REVIEW: Network test tools from Fluke, NETSCOUT and SignalTEK

It’s not good enough to run cables and just hope they work, or simply say it’s all good if they provide a working network connection to the computer or device. You should double-check by testing or qualifying the cable runs before you call the job complete.

You should use a tester to check if all the cable pairs are intact and correctly wired and see if the cable can truly handle the data rates you desire. Network testers can also be a lifesaver when troubleshooting network issues or making changes to the wired network.

They could for instance tell you which cable pairs you might have mixed up when terminating the cable. Or if you’re working on someone else’s network install that didn’t document or label any cable runs, you can utilize the tester to help identify where the cables are running.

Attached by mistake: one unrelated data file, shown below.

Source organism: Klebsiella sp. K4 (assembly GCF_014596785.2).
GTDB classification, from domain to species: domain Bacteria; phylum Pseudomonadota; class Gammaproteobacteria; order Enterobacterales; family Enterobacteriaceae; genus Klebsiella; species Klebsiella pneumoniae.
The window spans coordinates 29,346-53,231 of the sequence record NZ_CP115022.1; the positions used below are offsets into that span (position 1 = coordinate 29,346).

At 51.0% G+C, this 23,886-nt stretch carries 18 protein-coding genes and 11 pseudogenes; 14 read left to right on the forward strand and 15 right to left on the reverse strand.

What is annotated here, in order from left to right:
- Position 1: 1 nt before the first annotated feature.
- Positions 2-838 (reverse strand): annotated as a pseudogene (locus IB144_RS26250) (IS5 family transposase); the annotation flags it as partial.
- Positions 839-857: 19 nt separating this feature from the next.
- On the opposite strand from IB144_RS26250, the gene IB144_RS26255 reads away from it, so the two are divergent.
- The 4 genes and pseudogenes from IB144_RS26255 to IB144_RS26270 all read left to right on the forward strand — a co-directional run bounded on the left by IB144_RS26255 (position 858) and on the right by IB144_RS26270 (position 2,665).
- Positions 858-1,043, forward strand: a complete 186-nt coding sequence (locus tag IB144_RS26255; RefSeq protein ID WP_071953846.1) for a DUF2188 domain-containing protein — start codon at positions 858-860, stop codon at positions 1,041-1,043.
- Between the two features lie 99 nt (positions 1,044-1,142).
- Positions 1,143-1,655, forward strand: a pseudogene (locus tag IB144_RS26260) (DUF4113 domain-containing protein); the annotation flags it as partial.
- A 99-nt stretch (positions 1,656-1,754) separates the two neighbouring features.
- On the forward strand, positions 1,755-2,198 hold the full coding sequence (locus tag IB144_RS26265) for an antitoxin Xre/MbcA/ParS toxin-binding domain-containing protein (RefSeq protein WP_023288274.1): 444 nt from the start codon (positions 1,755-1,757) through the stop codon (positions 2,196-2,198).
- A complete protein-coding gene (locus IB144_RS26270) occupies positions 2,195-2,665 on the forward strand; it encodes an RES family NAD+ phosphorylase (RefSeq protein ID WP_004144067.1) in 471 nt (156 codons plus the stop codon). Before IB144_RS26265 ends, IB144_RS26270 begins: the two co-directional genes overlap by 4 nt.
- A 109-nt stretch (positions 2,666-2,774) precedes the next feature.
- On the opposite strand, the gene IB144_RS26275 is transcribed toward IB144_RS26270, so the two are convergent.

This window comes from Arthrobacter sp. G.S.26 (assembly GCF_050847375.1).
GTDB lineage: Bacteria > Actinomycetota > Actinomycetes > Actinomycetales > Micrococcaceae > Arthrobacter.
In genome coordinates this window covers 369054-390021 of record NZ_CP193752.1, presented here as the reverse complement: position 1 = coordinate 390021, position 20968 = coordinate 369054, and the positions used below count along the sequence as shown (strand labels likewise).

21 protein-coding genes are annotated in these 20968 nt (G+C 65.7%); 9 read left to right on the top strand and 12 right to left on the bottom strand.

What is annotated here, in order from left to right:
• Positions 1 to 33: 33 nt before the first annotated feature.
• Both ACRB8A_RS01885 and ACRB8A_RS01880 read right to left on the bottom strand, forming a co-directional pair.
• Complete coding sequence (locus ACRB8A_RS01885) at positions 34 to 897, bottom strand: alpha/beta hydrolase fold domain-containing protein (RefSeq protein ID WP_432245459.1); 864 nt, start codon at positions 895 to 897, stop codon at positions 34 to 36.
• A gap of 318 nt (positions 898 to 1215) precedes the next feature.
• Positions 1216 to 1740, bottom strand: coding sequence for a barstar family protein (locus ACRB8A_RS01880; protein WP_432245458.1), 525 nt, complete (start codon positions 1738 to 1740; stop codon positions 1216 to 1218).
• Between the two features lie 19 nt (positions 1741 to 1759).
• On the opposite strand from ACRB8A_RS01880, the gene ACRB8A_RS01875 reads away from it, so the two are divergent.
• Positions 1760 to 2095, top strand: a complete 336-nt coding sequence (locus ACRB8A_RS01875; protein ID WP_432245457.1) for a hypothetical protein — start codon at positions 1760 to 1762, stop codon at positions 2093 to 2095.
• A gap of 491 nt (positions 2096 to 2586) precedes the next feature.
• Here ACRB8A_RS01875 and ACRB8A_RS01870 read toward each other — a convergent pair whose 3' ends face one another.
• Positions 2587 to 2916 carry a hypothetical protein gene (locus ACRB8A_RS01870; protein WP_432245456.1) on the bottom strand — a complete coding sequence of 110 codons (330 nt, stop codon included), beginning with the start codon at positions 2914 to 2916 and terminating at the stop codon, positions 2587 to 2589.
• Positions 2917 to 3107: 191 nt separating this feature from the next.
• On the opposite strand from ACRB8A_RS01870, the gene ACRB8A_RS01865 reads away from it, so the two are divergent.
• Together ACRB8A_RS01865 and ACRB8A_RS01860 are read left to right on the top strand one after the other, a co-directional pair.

Here we take a look at three different network testers from three of the major players: Fluke Networks, NETSCOUT, and SignalTEK. All three of these testers can check cable pairs and wiring, estimated cable lengths, and data rates. Plus all can blink the switch port LED lights to help identify the port you’re testing and send tones across the cable to physically locate the cable throughout its path using a separate tone probe.

The Fluke Networks CIQ-100 is the most basic tester and least expensive of the three we reviewed. It’s designed just for cable qualification, can test Ethernet and coax runs but has no fiber support.

The NETSCOUT LinkRunner G2 and SignalTEK NT units are the most similar in regards to what they test. Both support Ethernet and fiber cables. They give details on any connected switch, PoE capability and test for IP network/internet connectivity. The NETSCOUT unit is the most expensive of those tested but also has the most functionality, a touchscreen, and an Android OS.

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